Common-base Colpitts oscillator circuit


Posted on Feb 6, 2014

A common-base Colpitts oscillator using a pnp transistor as the amplifying device. Notice in this version of the Colpitts oscillator that regenerative feedback is obtained from the tank circuit and applied to the emitter. Base bias is provided by resistor RB and RF. Resistor RC is the collector load resistor. Resistor RE develops the input signal and also acts as the emitter swamping resistor. The tuned circuit consists of C1 and C2 in parallel with the primary winding of transformer T1. The voltage developed across C2 is the feedback voltage. Either or both capacitors may be adjusted to control the frequency.


Common-base Colpitts oscillator circuit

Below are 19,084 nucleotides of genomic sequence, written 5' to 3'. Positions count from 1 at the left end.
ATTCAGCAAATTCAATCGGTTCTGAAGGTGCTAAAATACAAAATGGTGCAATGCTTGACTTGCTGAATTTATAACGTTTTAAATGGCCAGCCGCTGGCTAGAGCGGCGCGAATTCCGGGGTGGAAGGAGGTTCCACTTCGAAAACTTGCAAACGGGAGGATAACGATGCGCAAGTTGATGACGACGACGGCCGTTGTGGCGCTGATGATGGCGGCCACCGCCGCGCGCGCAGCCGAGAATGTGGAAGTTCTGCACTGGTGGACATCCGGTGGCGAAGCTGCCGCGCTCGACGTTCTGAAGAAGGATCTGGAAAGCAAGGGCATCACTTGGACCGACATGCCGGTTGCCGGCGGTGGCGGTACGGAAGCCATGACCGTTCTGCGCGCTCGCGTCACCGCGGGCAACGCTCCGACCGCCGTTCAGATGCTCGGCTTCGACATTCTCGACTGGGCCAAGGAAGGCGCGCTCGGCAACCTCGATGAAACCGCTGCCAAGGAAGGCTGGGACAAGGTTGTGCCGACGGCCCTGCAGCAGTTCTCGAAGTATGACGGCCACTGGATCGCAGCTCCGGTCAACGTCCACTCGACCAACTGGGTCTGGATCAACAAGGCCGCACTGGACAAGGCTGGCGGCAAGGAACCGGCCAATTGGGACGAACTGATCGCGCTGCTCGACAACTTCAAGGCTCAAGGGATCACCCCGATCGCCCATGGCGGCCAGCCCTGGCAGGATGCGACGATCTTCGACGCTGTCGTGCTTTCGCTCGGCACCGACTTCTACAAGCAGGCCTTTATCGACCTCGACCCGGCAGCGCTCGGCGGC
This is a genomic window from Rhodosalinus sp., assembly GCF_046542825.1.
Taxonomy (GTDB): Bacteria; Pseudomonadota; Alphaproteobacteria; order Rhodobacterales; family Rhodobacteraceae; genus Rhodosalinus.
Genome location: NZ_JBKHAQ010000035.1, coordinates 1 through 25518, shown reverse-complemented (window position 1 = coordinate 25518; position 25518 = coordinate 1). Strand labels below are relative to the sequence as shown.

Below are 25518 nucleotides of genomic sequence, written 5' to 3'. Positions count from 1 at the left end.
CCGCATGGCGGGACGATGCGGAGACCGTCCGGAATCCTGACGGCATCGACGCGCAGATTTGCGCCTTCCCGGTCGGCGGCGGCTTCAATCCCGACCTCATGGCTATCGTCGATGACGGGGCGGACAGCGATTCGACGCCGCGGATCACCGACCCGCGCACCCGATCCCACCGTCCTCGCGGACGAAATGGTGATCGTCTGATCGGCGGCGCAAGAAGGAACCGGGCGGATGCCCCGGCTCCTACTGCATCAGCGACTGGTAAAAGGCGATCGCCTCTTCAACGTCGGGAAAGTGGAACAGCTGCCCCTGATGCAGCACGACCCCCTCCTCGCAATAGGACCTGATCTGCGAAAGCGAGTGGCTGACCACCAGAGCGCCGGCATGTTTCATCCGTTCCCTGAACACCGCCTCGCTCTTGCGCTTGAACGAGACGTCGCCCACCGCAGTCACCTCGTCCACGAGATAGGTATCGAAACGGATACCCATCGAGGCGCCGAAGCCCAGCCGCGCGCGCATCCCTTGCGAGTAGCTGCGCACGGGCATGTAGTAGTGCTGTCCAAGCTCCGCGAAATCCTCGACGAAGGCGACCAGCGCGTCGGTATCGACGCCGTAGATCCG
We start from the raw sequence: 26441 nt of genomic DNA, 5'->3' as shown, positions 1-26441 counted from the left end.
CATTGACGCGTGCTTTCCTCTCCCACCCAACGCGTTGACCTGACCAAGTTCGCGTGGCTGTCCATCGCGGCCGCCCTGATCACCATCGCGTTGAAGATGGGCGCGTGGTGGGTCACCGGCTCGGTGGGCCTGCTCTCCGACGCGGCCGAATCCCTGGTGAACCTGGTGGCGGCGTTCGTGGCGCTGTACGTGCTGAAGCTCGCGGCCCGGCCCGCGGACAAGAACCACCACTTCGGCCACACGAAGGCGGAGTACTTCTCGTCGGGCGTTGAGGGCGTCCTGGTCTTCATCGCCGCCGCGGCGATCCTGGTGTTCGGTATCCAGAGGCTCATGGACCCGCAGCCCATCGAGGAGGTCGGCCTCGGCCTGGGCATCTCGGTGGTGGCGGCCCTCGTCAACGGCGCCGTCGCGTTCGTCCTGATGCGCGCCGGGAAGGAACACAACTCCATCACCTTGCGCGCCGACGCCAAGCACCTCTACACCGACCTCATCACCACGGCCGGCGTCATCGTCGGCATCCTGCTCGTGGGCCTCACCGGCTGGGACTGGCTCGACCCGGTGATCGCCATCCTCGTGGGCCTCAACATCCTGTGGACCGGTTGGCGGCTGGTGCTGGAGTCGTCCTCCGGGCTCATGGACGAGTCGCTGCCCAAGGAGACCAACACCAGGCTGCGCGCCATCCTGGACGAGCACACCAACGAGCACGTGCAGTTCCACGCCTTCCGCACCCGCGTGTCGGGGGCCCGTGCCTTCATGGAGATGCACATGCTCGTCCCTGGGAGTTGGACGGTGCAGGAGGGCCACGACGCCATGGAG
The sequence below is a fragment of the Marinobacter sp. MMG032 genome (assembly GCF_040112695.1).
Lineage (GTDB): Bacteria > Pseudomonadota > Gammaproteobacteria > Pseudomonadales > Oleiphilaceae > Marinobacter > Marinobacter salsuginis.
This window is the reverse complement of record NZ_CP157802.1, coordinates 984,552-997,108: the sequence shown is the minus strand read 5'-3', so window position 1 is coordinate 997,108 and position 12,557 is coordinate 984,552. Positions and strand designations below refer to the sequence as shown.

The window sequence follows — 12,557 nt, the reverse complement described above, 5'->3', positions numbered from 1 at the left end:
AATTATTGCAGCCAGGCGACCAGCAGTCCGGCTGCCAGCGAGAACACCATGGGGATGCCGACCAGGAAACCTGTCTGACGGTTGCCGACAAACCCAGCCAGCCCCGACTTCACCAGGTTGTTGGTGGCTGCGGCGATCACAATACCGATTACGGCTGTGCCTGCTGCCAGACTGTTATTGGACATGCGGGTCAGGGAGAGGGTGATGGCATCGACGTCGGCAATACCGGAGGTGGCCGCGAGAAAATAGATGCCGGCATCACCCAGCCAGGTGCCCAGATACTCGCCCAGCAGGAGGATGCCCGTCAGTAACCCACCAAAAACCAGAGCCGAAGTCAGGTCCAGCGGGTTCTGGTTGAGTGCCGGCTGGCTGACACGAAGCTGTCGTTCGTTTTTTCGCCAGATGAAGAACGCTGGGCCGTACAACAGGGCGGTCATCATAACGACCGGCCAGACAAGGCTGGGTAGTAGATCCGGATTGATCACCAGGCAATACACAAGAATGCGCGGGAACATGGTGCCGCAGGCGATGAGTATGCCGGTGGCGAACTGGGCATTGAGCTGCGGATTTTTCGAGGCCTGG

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In the common-base configuration there is no phase difference between the signal at the collector and the emitter signal. Therefore, the phase of the feedback signal does not have to be changed. When the emitter swings negative, the collector also swings negative and C2 charges negatively at the junction of C1 and C2. This negative charge across C2 is fed back to the emitter. This increases the reverse bias on Q1. The collector of Q1 becomes more negative and C2 charges to a negative potential. This feedback effect continues until the collector of Q1 is unable to become any more negative. At that time the primary of T1 will act as a source because of normal tank circuit operation. As its field collapses, the tank potential will reverse and C1 and C2 will begin to discharge. As C2 becomes less negative, the reverse bias on Q1 decreases and its collector voltage swings in the positive direction. C1 and C2 will continue to discharge and then charge in a positive direction. This positive-going voltage across C2 will be fed back to the emitter as regenerative feedback. This will continue until the field around the primary of T1 collapses. At that time the collector of Q1 will be at a maximum positive value. C1 and C2 will begin to discharge and the potential at their junction will become less positive. This increases the reverse bias on Q1 and drives the collector negative, causing C1 and C2 to charge in a negative direction and...




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